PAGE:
Making Music Helps Mental Health, Ukelele Band Shows

Person in bright checked shirt and ethnic scarf playing ukelele

Relaxation and happiness are the most commonly-felt emotions when playing a musical instrument. That’s according to Spotify exclusive podcast Where is My Mind?, whose world-first Lockdown Ukulele Rockdown track went live this week.

89% of UK adults who regularly play an instrument feel it positively affects their mental health. When making music,

  • 56% felt relaxed,
  • 48% felt satisfaction,
  • 43% felt peaceful and
  • just over a third suggested playing music gives them a sense of purpose in life

75% of those polled said they play their instrument as a way of de-stressing, mainly

  • after a stressful day at work (54%)
  • when worrying about money (34%)
  • when stressing about an upcoming event (30%).
Person playing ukelele, as main image

Pic: Shutterstock

As we continue to grapple with social distancing and the changes that 2020 has thrown at us, it is more important than ever to know how to take care of our mental health; whether that’s listening to a favourite band, playing a musical instrument, getting outside, or taking a few moments to meditate.

The Lockdown Ukulele Rockdown

For Where is My Mind? host and presenter Niall Breslin, the positive influence that music can have on one’s mental health propelled him to create a special lockdown initiative:

To coincide with the release of the Lockdown Ukulele Rockdown track, research was commissioned to look at the potential benefits that playing an instrument can have on the soul.

It found that 89% of UK adults who regularly play an instrument feel it positively affects their mental health: 56% felt relaxed, 48% felt satisfaction, 43% felt peaceful and just over a third suggested playing music gives them a sense of purpose in life.

Weeks of practice

To bring this to life, as well as giving listeners the tools they need to create music of their own, Breslin and his team bought more than 400 ukuleles and gifted them to individuals currently working on coping with their mental health.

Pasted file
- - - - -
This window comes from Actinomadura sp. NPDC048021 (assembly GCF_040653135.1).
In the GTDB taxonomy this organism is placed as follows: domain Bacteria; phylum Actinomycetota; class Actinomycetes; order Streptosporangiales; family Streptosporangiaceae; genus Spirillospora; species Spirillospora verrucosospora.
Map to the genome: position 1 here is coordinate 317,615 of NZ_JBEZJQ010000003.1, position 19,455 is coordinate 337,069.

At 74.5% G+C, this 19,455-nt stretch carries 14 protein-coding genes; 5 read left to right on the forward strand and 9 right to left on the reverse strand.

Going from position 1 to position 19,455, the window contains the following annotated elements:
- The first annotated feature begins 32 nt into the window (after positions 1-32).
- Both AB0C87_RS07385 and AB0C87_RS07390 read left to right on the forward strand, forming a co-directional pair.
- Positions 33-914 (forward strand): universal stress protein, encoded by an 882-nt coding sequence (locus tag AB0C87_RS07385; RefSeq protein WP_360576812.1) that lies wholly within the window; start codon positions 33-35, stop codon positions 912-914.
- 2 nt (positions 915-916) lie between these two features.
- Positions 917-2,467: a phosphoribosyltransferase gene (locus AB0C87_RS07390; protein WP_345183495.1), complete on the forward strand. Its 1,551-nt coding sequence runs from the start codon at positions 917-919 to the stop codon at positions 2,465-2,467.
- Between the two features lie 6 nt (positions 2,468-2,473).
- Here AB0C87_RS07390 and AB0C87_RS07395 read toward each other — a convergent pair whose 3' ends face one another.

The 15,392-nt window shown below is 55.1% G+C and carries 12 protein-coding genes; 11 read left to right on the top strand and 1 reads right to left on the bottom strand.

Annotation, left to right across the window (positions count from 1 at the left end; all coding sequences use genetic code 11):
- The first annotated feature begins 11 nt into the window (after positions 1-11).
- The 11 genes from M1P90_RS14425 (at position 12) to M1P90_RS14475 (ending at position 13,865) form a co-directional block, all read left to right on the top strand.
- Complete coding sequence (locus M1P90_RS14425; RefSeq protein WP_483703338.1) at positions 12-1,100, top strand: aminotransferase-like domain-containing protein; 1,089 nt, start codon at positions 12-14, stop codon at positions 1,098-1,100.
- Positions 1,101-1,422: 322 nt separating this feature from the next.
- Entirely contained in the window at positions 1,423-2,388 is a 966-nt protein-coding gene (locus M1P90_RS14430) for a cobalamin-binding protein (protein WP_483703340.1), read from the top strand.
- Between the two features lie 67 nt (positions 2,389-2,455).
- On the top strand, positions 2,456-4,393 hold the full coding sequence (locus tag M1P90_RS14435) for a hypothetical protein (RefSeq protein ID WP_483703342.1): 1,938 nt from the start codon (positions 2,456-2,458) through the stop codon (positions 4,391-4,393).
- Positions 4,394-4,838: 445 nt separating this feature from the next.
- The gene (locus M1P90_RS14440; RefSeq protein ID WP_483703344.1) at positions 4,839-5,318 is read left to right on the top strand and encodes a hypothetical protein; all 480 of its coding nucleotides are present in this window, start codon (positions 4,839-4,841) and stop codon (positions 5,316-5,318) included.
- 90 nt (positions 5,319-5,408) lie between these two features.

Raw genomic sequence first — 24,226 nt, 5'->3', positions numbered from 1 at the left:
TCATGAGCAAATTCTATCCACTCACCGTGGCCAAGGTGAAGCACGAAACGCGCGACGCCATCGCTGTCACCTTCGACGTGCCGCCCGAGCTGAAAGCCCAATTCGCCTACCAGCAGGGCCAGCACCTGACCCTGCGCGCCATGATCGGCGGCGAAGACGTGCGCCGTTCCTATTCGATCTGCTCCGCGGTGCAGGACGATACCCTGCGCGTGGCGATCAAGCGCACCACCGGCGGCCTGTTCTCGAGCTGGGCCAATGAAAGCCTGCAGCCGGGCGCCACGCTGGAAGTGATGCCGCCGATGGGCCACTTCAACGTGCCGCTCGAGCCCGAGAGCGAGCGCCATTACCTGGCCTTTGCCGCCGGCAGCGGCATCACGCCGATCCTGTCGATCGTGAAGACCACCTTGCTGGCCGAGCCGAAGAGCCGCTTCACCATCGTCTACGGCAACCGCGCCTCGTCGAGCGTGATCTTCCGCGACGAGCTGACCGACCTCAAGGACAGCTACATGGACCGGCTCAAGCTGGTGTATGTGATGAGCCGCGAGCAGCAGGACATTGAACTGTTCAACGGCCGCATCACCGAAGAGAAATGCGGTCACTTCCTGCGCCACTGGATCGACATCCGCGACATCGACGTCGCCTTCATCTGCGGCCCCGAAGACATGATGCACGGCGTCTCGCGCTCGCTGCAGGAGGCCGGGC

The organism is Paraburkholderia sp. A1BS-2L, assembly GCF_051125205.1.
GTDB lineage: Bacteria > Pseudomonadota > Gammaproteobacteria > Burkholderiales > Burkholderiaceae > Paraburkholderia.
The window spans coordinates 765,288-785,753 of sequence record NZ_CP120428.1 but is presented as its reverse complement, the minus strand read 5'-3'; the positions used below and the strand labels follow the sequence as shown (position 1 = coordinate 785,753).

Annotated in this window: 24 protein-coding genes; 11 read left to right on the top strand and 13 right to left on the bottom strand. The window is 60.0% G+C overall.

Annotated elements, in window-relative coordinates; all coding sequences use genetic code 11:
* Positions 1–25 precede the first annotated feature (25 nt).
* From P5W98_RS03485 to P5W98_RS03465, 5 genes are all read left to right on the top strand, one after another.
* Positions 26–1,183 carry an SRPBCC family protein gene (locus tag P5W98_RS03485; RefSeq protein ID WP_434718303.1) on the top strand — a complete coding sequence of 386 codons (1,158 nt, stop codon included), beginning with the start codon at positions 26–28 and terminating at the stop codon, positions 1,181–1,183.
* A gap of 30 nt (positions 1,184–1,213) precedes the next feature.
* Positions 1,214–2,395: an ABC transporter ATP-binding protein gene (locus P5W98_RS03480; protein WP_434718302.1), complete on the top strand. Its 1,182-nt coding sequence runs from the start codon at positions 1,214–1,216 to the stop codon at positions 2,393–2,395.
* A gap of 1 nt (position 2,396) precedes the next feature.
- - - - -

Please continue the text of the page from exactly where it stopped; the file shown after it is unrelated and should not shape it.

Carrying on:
The budding musicians set off to hone their new skill, learning to play the song Home by Edward Sharpe and the Magnetic Zeros.

After a few weeks of practice, the ukulele players came together — albeit at a distance — for a chance to record themselves on a brand new track and special music video set to coincide with a Where Is My Mind? podcast episode on the topic of music and mental health.


The recording features 400 budding Irish ukulele players, professional musicians, choir singers, Niall’s band The Blizzards, and some special Irish artists as guests.

The Where is My Mind? podcast episode out this week goes behind the scenes to follow the creation of the Lockdown Ukulele Rockdown band. The episode provides the tools listeners need to learn an instrument at home, and explains the healing power of music.

“Follow the advice and stay focused”

Dublin residents Emma Cooke and her dad both took part in the Lockdown Ukulele Rockdown. The pair were socially isolating together as Emma had been classified as high risk due to her ongoing chemotherapy. This led to feelings of anxiety and concern about what lay ahead.

Emma Cooke, Lockdown Ukulele Rockdown band member commented, “To keep myself strong and sane, I practised yoga, mindfulness and continued with my hobbies.

“Learning the ukulele was such a challenge, but like anything you just have to stick with it, follow the advice and stay focused. Not thinking about the news or being attached to social media was hugely satisfying and gave me a sense of purpose.

“I will definitely continue playing, and would encourage anyone who finds themself in isolation, and facing challenges with their mental health to do the same.

“The love just comes right through the music”

Musician Niall Breslin, short neat hair, open necked shirt

Photo by Morgan Treacy/Inpho/Shutterstock

Niall Breslin, musician, mindfulness expert and host of Spotify exclusive Where Is My Mind? said, “Music is an incredible unifier. I knew that sharing a musical journey would lift people’s spirits in a way that so little else could in the context of what was going on in the world.

“Now when I listen to the song we created, all together – all the voices, the whistles, the strumming, the singing, the energy – the love just comes right through the music.

“All of us, in our homes, all dealing with one of the scariest times in our lives; we all came together, we all came home, through this song.”

The Lockdown Ukulele Rockdown episode will mark the final episode of Season 2 of Where Is My Mind. The series has seen Niall and his guests explore different coping skills for the ever-changing, always-on, challenging world we’re now living in; from nature, to laughter, to love.

The podcast was named creative podcast of the year at the British Podcast Awards earlier this month.

Stream the latest episode of Where Is My Mind?

Sarah Proctor

I've worked on a variety of regional newspapers and national magazines. My Weekly and Your Best Ever Christmas are fantastic, warm-hearted brands with an amazing, talented team. I'm a sub-editor and particularly love working on cookery, fiction and advice pages - I feel I should know all the secrets of eternal life, health and happiness by now, but hey, we all need that regular reminder!